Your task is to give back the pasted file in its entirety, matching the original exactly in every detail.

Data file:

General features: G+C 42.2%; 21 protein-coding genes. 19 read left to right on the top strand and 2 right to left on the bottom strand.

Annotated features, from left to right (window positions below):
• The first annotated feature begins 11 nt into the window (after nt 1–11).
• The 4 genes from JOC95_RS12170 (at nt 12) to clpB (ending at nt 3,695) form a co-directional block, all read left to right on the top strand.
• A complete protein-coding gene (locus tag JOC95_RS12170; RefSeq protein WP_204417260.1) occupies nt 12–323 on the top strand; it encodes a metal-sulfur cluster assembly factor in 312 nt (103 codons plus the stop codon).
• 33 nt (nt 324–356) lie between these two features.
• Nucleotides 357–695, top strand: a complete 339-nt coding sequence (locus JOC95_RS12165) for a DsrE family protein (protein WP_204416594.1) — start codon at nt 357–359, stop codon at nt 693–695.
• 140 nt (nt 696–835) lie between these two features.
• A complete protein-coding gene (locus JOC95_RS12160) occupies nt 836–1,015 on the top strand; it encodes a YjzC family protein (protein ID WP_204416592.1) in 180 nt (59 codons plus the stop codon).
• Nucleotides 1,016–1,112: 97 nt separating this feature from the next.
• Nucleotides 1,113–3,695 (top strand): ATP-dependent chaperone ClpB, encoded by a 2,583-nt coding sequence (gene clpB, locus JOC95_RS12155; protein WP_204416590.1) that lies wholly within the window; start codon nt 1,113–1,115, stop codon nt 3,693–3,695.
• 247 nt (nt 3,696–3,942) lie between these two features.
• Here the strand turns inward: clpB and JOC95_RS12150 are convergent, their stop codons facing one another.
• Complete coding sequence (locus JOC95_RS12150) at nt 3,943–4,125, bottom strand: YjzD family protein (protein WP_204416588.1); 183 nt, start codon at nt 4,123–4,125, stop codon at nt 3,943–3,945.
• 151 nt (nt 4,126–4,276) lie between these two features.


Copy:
General features: G+C 42.2%; 21 protein-coding genes. 19 read left to right on the top strand and 2 right to left on the bottom strand.

Annotated features, from left to right (window positions below):
• The first annotated feature begins 11 nt into the window (after nt 1–11).
• The 4 genes from JOC95_RS12170 (at nt 12) to clpB (ending at nt 3,695) form a co-directional block, all read left to right on the top strand.
• A complete protein-coding gene (locus tag JOC95_RS12170; RefSeq protein WP_204417260.1) occupies nt 12–323 on the top strand; it encodes a metal-sulfur cluster assembly factor in 312 nt (103 codons plus the stop codon).
• 33 nt (nt 324–356) lie between these two features.
• Nucleotides 357–695, top strand: a complete 339-nt coding sequence (locus JOC95_RS12165) for a DsrE family protein (protein WP_204416594.1) — start codon at nt 357–359, stop codon at nt 693–695.
• 140 nt (nt 696–835) lie between these two features.
• A complete protein-coding gene (locus JOC95_RS12160) occupies nt 836–1,015 on the top strand; it encodes a YjzC family protein (protein ID WP_204416592.1) in 180 nt (59 codons plus the stop codon).
• Nucleotides 1,016–1,112: 97 nt separating this feature from the next.
• Nucleotides 1,113–3,695 (top strand): ATP-dependent chaperone ClpB, encoded by a 2,583-nt coding sequence (gene clpB, locus JOC95_RS12155; protein WP_204416590.1) that lies wholly within the window; start codon nt 1,113–1,115, stop codon nt 3,693–3,695.
• 247 nt (nt 3,696–3,942) lie between these two features.
• Here the strand turns inward: clpB and JOC95_RS12150 are convergent, their stop codons facing one another.
• Complete coding sequence (locus JOC95_RS12150) at nt 3,943–4,125, bottom strand: YjzD family protein (protein WP_204416588.1); 183 nt, start codon at nt 4,123–4,125, stop codon at nt 3,943–3,945.
• 151 nt (nt 4,126–4,276) lie between these two features.